Operation USA

Los Angeles-based international relief agency Operation USA announced it’s providing emergency aid where needed to community-based health organizations across Oklahoma. Donate online, by phone at 1-800-678-7255, or by check made out to Operation USA, 7421 Beverly Blvd., PH, Los Angeles, CA 90036. You can also donate $10 by texting AID to 50555. Corporate donations of bulk quantities of disaster-appropriate supplies are also being requested.

Oklahoma Baptist Disaster Relief

Oklahoma Baptist Disaster Relief says it has deployed at least 80 volunteers to respond to severe weather in Oklahoma. Those interested in helping can make a tax-deductible donation to the BGCO’s Disaster Relief ministry online or call (405) 942-3800. You may also send checks to: BGCO Attn: Disaster Relief 3800 N. May Ave. Oklahoma City, OK 73112.

Feed the Children

Feed the Children, which is headquartered in Oklahoma City, has transported bottled water and food to the impacted area. The organization is accepting diapers, canned goods, non-perishable food, snack items, water, sports drinks, and cash donations. Text “Disaster” to 80888 to make a $10 donation. After receiving a confirmation message you must type “yes” to complete the donation. Cash and corporate donations can be made online or by phone at 1-800-627-4556.

Samaritan’s Purse

Samaritan’s Purse, which provided relief to residents of Moore after the devastating tornado in 1999, deployed two Disaster Relief Units from their North Carolina headquarters before dawn on Tuesday. One will be based in Moore, and the other in Shawnee. Samaritan’s Purse is looking for volunteers to help with the relief effort. You can donate online or by phone at 1-800-528-1980. To give by mail, please send donations to: Samaritan’s Purse, P.O. Box 3000, Boone, NC 28607-3000.

Save the Children

Save the Children is mobilizing staff to provide support, relief and recovery services to communities and families in Oklahoma. The organization is prepared to deploy their Child Friendly Space kits in shelters, creating safe play areas for kids. They are also ready to deploy infant and toddler hygiene materials to support young children displaced from their homes. Text TWISTER to 20222 to donate $10 to Save the Children and help the response effort. You can donate online or call 1-800-728-3843.

Operation Blessing International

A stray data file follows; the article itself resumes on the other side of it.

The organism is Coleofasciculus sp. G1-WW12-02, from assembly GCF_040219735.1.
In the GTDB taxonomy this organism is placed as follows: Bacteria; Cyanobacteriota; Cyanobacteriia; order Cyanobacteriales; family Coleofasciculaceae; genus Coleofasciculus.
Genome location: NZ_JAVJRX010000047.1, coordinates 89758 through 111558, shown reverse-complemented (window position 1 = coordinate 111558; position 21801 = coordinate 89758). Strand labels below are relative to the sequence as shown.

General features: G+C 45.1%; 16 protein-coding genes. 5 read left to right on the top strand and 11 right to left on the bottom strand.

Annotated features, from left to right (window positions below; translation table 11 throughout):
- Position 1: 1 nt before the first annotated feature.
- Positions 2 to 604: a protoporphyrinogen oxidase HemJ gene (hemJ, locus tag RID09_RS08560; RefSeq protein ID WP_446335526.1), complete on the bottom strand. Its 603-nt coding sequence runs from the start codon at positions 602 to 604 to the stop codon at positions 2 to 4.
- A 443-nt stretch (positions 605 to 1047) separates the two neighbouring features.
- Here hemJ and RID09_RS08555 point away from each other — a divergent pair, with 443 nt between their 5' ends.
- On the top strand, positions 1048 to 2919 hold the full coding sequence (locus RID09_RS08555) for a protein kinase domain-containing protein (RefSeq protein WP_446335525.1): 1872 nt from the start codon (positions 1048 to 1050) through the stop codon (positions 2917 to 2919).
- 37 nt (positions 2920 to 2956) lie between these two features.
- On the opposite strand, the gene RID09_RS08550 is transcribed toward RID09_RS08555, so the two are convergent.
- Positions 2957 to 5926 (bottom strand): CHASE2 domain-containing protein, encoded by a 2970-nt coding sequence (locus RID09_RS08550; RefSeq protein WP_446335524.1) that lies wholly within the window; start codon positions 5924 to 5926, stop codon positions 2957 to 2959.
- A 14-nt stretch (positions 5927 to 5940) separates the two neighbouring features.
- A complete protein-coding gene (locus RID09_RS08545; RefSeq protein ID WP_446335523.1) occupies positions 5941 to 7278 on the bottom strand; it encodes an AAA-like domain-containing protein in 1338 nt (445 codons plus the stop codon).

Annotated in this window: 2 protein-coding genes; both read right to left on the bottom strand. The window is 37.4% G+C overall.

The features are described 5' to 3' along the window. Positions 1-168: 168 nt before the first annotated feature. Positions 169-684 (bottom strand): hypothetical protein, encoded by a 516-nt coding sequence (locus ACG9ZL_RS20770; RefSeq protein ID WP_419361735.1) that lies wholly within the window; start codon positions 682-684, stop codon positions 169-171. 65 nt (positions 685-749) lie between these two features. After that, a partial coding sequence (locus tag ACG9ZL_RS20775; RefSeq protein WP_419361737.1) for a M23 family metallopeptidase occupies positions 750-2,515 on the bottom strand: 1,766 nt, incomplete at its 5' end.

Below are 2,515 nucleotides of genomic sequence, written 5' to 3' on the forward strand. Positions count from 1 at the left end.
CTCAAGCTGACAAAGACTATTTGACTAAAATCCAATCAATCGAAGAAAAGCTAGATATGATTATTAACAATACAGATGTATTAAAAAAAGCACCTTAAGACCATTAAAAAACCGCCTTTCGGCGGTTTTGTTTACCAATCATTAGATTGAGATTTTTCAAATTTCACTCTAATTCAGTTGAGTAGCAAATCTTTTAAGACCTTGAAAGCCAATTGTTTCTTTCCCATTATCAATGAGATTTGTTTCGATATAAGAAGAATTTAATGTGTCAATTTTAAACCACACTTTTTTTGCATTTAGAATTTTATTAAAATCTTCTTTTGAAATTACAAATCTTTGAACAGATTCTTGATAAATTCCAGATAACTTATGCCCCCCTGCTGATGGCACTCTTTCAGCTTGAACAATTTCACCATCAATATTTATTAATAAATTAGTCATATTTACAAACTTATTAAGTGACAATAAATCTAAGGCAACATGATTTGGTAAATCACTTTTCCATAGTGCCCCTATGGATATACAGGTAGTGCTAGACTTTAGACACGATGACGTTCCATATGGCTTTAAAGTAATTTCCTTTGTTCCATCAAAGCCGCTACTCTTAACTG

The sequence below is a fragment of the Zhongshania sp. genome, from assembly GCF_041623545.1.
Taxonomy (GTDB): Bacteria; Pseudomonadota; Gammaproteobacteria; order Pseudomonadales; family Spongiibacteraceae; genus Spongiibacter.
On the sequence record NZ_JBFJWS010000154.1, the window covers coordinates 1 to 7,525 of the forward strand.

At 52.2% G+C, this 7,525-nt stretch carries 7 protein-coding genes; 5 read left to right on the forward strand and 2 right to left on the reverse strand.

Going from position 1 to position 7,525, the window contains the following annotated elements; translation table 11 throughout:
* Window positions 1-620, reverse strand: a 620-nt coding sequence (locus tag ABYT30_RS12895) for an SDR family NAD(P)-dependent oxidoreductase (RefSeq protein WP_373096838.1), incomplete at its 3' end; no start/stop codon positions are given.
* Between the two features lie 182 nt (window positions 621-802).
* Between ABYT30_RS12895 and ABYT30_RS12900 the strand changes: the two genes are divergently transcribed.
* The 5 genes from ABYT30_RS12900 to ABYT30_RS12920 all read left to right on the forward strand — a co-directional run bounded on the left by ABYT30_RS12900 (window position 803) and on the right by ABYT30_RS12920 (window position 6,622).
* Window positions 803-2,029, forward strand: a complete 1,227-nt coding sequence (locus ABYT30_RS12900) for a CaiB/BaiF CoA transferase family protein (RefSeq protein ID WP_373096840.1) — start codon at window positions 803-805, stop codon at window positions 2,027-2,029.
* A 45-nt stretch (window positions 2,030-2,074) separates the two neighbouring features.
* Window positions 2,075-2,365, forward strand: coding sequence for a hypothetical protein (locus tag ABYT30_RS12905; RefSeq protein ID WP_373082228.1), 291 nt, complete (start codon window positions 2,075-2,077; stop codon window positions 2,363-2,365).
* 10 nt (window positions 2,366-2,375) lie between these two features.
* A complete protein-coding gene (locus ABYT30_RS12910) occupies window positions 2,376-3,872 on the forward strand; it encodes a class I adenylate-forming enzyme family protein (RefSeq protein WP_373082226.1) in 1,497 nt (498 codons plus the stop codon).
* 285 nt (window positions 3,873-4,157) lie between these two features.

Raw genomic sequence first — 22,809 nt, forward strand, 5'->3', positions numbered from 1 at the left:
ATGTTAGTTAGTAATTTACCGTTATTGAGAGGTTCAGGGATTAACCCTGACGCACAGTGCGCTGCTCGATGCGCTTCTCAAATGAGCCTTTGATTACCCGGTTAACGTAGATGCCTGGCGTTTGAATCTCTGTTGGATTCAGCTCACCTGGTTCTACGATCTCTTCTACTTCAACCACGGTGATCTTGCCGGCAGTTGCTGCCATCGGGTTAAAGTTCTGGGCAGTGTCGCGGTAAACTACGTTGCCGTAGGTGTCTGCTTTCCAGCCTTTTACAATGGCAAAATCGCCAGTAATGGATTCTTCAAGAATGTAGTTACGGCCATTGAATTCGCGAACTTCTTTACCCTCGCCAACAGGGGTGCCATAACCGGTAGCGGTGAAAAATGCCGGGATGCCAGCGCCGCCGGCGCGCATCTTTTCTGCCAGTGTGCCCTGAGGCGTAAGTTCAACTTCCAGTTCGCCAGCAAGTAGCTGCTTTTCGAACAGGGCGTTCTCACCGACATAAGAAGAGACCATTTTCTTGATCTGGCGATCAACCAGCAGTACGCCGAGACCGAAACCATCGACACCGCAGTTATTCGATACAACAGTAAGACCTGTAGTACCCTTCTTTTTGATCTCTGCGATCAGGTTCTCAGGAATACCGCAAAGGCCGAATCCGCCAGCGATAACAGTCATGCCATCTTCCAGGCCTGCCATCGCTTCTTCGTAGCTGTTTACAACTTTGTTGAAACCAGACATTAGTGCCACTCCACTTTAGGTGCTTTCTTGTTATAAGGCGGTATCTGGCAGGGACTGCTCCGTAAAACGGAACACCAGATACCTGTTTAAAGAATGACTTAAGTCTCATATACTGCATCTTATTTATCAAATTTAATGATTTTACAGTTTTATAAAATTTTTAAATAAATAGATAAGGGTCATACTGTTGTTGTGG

Operation Blessing International, a Virginia-based humanitarian group, is deploying to Moore, after working on tornado relief in Granbury, Texas, following last week’s storm there. A caravan of OBI emergency equipment was sent to Moore, including a construction unit, mobile command center, trucks full of tools and supplies, and a team of construction foremen. You can donate to the group online or donate by phone at 1-800-730-2537.

PLEASE DON’T FORGET THEM. THEY NEED OUR HELP. THANK YOU.

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Categories: Family, God/Spiritual, Inspiration/Motivation, Kindness & Compassion, Nature | Tags: , , , , , , , , , , , , , , , | 21 Comments

IT DOESN’T HURT & IT’S FREE

My Pomeranian, Baxter, likes hanging outside on our small fenced-in patio. Today, when I go to the door to let him in, he is carrying a piece of unopened mail. It looks like an invitation.

baxter w mail

And it is addressed to my neighbor.

The one who called the Police on me for parking too close to his car.

It was a couple of years ago. I was in my apartment and heard a commotion and walked outside to find the Police and my neighbor and his wife standing next to my car.

And yes. I was guilty. I had gotten home unusually late the night before and had carelessly pulled right up tight to him; almost touching my bumper to his bumper. There was hardly air between us.

But sheesh, he didn’t have to call the cops on me. Of all the shady things I’ve done in my life, this is when I see the cops? Too much.

I walked up and looked at the bumpers up close. They were not touching.

I looked over at the cop, who was still in his car, and threw my hands up in disbelief.

“Really?” I said, flabbergasted, “this is all a lot of nonsense!”

The cops shrugged, I advised the man to take a breath, gave his wife my sympathies, and walked back into my apartment.

There is just no such thing as communication anymore. Technology has created new ways to talk and it seems that actual face-to-face conversation has gone right out the window.

What a shame.

So today, Baxter delivers this unopened mail to me. I don’t know how it ever got over my fence and into my yard because my neighbor and I have several feet of lawn between our buildings. And I am not even sure if it is his.

But I have a feeling.

So I write a post-it note explaining how his mail was delivered to me by my dog, Baxter, and after confirming his address, I walk over to his building and put it in his mailbox. Maybe it will make him grin.

I walk away feeling a little pleased with myself.

Why be so nice to someone who was obviously wrapped a bit too tightly?

Oh, what the hell. I’ll show him how it’s done.

Neighbors. . . Kindness. . . Nice and simple. It’s an old-fashioned concept.

And I’m helping it make a comeback.  🙂

Categories: Inspiration/Motivation, Kindness & Compassion | Tags: , , , , , , , , , , , | 26 Comments

I’M NOT NEEDY

I DON’T NEED TO . . .

. . . ALWAYS BE RIGHT. Sometimes being kind is more important.

. . . ALWAYS DO MY BEST. Sometimes less than that is okay too.

. . . ALWAYS GIVE MY OPINION. Sometimes it’s not needed/wanted.

. . . TALK SO MUCH. Sometimes listening is more important.

. . . BE AN ADDICT in order to cope with life.